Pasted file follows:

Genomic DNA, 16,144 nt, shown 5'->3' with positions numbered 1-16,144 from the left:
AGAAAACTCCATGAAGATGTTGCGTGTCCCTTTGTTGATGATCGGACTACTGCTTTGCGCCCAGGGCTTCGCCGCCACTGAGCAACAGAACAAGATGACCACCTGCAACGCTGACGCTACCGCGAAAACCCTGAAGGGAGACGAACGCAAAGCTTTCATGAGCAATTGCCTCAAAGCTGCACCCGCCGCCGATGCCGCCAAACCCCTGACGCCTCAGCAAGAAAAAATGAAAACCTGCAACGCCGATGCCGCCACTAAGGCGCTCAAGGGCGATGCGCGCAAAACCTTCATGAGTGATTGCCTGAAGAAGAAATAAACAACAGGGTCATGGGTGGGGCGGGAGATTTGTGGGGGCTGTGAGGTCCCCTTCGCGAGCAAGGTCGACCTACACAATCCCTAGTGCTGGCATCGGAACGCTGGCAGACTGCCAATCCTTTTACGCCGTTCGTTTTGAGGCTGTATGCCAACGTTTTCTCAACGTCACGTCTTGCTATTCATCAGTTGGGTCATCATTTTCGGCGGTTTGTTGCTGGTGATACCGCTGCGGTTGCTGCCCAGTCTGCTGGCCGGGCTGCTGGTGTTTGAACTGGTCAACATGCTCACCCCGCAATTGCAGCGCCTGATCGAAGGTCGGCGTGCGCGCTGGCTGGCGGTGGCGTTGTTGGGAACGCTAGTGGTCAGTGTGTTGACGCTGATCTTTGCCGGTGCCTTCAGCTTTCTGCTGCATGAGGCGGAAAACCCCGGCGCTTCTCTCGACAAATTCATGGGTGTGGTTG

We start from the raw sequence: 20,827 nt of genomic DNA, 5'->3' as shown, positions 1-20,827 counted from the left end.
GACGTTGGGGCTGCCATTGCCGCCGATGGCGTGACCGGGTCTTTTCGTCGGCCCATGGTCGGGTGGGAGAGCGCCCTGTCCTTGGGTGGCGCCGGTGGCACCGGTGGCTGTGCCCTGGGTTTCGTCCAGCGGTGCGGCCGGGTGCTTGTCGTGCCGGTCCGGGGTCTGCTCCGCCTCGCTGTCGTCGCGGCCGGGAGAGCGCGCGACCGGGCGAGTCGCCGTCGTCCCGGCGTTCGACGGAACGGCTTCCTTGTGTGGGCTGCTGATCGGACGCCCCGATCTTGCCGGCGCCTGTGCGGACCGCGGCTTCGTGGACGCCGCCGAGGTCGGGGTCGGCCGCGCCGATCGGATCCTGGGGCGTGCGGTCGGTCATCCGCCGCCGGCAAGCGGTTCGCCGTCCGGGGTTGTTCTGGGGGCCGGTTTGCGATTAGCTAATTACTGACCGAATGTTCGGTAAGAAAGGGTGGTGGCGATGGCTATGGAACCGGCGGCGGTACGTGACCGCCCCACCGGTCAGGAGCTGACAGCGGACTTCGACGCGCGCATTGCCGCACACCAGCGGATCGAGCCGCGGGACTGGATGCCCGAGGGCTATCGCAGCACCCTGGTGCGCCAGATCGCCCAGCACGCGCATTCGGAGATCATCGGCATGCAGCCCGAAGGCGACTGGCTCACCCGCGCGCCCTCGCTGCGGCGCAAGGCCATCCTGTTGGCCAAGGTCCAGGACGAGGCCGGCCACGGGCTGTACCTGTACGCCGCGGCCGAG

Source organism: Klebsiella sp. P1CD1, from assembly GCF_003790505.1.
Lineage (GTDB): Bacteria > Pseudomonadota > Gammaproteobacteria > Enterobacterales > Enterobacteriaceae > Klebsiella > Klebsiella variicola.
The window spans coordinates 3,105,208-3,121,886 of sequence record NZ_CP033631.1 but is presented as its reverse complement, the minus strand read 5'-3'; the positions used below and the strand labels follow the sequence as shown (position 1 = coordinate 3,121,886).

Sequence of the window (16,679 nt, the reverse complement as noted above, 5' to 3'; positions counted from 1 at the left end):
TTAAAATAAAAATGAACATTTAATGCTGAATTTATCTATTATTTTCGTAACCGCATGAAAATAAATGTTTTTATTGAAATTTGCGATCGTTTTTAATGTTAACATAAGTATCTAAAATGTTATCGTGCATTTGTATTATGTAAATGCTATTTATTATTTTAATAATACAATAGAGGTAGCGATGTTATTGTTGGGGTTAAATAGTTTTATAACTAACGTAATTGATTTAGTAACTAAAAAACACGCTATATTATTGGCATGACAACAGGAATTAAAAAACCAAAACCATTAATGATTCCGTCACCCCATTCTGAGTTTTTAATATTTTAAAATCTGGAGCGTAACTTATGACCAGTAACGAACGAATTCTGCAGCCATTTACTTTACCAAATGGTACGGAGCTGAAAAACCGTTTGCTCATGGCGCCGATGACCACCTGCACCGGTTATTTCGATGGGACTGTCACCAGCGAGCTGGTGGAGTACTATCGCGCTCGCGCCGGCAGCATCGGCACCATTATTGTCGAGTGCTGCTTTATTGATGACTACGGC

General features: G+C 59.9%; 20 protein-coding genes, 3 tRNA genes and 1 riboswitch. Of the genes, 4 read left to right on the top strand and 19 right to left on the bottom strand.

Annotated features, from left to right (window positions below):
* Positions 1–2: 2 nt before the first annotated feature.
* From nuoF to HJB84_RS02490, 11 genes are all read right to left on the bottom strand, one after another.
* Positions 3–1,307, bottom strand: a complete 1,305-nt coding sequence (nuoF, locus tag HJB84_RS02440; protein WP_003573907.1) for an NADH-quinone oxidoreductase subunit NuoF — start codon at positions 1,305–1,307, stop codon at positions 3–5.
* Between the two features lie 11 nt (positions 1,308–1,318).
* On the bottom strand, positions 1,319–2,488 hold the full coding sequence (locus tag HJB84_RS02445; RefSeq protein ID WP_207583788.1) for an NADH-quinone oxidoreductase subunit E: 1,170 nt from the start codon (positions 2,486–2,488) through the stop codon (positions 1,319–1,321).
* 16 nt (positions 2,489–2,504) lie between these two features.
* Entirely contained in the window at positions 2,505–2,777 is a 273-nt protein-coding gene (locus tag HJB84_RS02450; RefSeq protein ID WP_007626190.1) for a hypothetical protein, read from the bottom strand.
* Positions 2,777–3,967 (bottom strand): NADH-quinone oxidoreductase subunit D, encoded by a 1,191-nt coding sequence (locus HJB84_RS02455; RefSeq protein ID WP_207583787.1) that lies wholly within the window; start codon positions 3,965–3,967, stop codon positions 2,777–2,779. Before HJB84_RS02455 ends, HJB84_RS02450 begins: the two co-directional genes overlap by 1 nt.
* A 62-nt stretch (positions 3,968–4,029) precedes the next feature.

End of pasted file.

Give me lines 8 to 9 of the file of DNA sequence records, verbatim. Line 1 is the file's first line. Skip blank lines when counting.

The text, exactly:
Sequence of the window (16,679 nt, the reverse complement as noted above, 5' to 3'; positions counted from 1 at the left end):
TTAAAATAAAAATGAACATTTAATGCTGAATTTATCTATTATTTTCGTAACCGCATGAAAATAAATGTTTTTATTGAAATTTGCGATCGTTTTTAATGTTAACATAAGTATCTAAAATGTTATCGTGCATTTGTATTATGTAAATGCTATTTATTATTTTAATAATACAATAGAGGTAGCGATGTTATTGTTGGGGTTAAATAGTTTTATAACTAACGTAATTGATTTAGTAACTAAAAAACACGCTATATTATTGGCATGACAACAGGAATTAAAAAACCAAAACCATTAATGATTCCGTCACCCCATTCTGAGTTTTTAATATTTTAAAATCTGGAGCGTAACTTATGACCAGTAACGAACGAATTCTGCAGCCATTTACTTTACCAAATGGTACGGAGCTGAAAAACCGTTTGCTCATGGCGCCGATGACCACCTGCACCGGTTATTTCGATGGGACTGTCACCAGCGAGCTGGTGGAGTACTATCGCGCTCGCGCCGGCAGCATCGGCACCATTATTGTCGAGTGCTGCTTTATTGATGACTACGGC